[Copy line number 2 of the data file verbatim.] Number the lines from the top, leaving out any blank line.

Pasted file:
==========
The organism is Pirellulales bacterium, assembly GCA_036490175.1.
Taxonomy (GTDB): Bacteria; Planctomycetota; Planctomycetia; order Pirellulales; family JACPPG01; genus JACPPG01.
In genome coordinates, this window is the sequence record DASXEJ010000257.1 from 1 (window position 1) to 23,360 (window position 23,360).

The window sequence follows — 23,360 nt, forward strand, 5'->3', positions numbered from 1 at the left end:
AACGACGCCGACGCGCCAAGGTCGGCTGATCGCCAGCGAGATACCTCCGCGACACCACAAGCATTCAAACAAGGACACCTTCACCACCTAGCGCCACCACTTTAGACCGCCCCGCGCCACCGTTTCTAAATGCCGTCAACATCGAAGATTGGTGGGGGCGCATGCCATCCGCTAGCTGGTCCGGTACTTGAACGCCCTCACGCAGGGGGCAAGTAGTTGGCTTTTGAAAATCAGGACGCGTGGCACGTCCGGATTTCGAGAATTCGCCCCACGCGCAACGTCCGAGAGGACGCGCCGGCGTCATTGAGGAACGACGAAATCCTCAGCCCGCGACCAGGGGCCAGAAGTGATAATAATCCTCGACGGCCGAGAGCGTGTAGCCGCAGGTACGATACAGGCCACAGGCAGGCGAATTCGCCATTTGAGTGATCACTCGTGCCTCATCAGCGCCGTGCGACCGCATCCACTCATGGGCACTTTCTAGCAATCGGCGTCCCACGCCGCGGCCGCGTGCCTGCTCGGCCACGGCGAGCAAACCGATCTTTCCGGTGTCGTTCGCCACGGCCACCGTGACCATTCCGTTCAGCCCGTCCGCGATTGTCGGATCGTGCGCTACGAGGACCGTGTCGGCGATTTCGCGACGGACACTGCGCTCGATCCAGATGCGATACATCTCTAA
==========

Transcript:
Taxonomy (GTDB): Bacteria; Planctomycetota; Planctomycetia; order Pirellulales; family JACPPG01; genus JACPPG01.